The mystery of waiting lists in times when access is everything
Translation of the article by Marta Gnyp for Financieel Dagblad, 22 December 2020
It’s Christmas time, so we’ll talk about presents and wishes come true. In the art world, coveted works are often accompanied by waiting lists: an innocent but charged term that often causes confusion. Let’s analyze it with an example. The young Afro-British artist Jadé Fadojutimi (27 years old) paints colorful abstract paintings that many collectors find beautiful, innovative and interesting. The two galleries representing her, Pippy Houldsworth in London and Gisela Capitain in Cologne, are overloaded with requests. In a short time, a list of people who insist on buying Jade’s work is created, and this is called the waiting list. You call the gallery and say that you think Jadé is fantastic and that you would like to buy one of her works. The gallery kindly tells you that nothing is available at the moment, but that it can put you on the waiting list and keep you informed. You think it will be okay, because you are there early. However, it is an illusion to think that you would move up every time Jadé makes a new work available. The works go to institutions and persons who can mean the most for the artist or the gallery.
The first to be offered works for sale are museums. Especially for young artists, the museum recognition is of great value, because it scores very high on the scale of artistic standing. A museum purchase is used by the gallery as an argument for and confirmation of the artist’s art-historical quality, helping to distinguish her from hundreds of thousands of other young artists who have not received such museum attention. The fact that museums look at artists like Jadé has to some extent been stimulated by the urgency to close gaps in collections concerning artists of color (see FD June 9). Museums are considered the ideal destination for any work of art because normally the purchased works would never return to the art market; so commercially they have been declared dead. I stress ‘normally’, because COVID has changed the situation and museums have regularly offered works from their collections for sale this year.
Jadé Fadojutimi, MOSAICKED UTTERANCE, 2020
Secondly, it is the turn of customers who regularly buy from the gallery, or, in the art world language, “who support the gallery program”. In short, you get a hip and in-demand work if you have already bought several works from less hip artists. Give a little, take a little. Some galleries even offer a broadly desired work alone in combination with a work that is difficult to sell. There are collectors who think this is ridiculous – why be forced to buy something that is not your first choice? However, others consider this a fair transaction, as access to a coveted work is the perfect reward.
Furthermore, priority is given to collectors with high visibility or prestige in the institutional world. Should a client own a private museum, be a museum trustee (who might want to donate the work to the museum at some point) or have a renowned collection, all waiting will be skipped in his / her favor. Today, public visibility has become one of the essential factors determining the position of the artist. An art-historical contextualization with famous artists also lends meaning: when Jadé’s work is hung next to a painting by Willem de Kooning, the mastery of the post-war hero also radiates a bit on her.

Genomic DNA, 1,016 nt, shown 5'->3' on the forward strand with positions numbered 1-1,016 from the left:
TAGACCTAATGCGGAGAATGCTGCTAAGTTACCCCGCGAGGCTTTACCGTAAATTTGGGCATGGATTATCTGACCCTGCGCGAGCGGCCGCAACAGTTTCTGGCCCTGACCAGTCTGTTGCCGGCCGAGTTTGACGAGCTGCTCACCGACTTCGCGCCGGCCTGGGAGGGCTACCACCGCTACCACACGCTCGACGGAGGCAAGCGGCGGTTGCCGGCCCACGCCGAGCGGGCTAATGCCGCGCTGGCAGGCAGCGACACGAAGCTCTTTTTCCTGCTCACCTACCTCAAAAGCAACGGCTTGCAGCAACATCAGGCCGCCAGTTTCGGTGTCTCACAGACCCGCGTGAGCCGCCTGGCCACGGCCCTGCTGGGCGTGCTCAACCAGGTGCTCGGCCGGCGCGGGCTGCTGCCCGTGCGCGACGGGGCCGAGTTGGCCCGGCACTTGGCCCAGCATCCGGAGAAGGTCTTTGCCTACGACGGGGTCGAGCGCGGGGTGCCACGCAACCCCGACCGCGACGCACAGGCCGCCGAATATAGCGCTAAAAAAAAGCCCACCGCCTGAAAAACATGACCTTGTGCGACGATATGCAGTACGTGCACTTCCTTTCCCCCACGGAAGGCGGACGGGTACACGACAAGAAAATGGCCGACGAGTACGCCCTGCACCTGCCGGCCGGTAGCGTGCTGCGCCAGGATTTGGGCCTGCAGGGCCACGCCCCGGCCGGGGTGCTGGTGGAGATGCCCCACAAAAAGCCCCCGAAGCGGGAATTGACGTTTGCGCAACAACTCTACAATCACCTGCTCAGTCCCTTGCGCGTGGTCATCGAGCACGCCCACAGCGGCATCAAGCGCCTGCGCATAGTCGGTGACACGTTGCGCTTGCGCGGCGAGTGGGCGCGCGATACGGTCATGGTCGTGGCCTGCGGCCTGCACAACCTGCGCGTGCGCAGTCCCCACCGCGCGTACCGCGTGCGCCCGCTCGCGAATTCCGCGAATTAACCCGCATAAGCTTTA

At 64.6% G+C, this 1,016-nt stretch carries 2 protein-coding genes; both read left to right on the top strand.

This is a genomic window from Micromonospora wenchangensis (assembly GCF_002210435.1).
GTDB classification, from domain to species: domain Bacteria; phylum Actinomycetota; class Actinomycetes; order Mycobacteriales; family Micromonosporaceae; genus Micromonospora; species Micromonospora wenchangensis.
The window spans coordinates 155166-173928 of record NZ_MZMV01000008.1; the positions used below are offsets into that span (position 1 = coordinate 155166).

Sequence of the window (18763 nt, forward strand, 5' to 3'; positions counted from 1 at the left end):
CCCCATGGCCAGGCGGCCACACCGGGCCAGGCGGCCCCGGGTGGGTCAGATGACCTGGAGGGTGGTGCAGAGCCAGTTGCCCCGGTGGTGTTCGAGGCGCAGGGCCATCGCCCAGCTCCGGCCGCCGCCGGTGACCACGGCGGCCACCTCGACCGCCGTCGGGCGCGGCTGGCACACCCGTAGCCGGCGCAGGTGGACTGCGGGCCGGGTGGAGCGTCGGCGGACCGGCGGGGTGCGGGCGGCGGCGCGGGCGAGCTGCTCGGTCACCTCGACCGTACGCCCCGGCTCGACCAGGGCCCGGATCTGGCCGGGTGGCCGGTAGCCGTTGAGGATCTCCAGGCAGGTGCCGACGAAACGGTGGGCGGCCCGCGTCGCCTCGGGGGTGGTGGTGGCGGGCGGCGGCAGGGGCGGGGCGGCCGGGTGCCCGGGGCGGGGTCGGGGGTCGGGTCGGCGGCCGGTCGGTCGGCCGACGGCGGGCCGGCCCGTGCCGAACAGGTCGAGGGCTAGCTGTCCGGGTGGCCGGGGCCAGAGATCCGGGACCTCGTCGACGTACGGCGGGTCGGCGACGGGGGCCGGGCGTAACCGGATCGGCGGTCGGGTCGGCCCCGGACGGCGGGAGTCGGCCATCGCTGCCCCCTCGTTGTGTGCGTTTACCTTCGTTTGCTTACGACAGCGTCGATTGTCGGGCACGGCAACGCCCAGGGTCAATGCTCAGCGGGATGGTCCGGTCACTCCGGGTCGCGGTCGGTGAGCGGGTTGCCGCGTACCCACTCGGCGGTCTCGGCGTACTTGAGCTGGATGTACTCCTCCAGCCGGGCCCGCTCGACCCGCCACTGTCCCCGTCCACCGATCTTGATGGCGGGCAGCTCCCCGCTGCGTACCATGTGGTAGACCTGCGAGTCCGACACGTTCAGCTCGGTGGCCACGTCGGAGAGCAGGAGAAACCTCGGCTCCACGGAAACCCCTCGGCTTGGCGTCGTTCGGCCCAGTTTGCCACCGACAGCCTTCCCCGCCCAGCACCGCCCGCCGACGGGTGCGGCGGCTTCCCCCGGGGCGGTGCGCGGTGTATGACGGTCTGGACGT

Some galleries also give preferential treatment to celebrities. Imagine that Beyoncé wants a work by Jadé: she is most likely served sooner than many who have been waiting longer. Celebrity interest adds to the artist’s reputation and fame for coolness – not unimportant in the social media dominated cultural landscape.
Hence, for many people waiting, the moment will never come; they would never receive a work from the gallery, no matter how early they asked. This somewhat explains why the prices at auctions reach such heights: you know you can’t expect anything from the gallery, you want the work, and you have the money. In the primary market, a large work by Jadé costs between £ 30,000 and £ 45,000; but recently her 2017 painting Lotus Land sold for USD 378,000 at an auction at Phillips in NY. Apparently the buyer was not interested in waiting lists.
Finally, in the current period of amazingly fast successive trends, it may happen that you get the work, but the artist is no longer hip. Current interest in African American artists has been stimulated in part by the Blacklivesmatter movement, Trump’s response to it and the realization that the official art system, however progressive, has systematically ignored these artists. Should the injustice be corrected and the subject as a result appear less urgent, the demand for these artists will probably decline. Imagine that Elon Musk will soon successfully fly to Mars and we start to believe en masse in new technical possibilities that will make abstract painting seem boring and old fashioned: then you will get the once coveted work – which no one is waiting for anymore. Be careful what you wish for.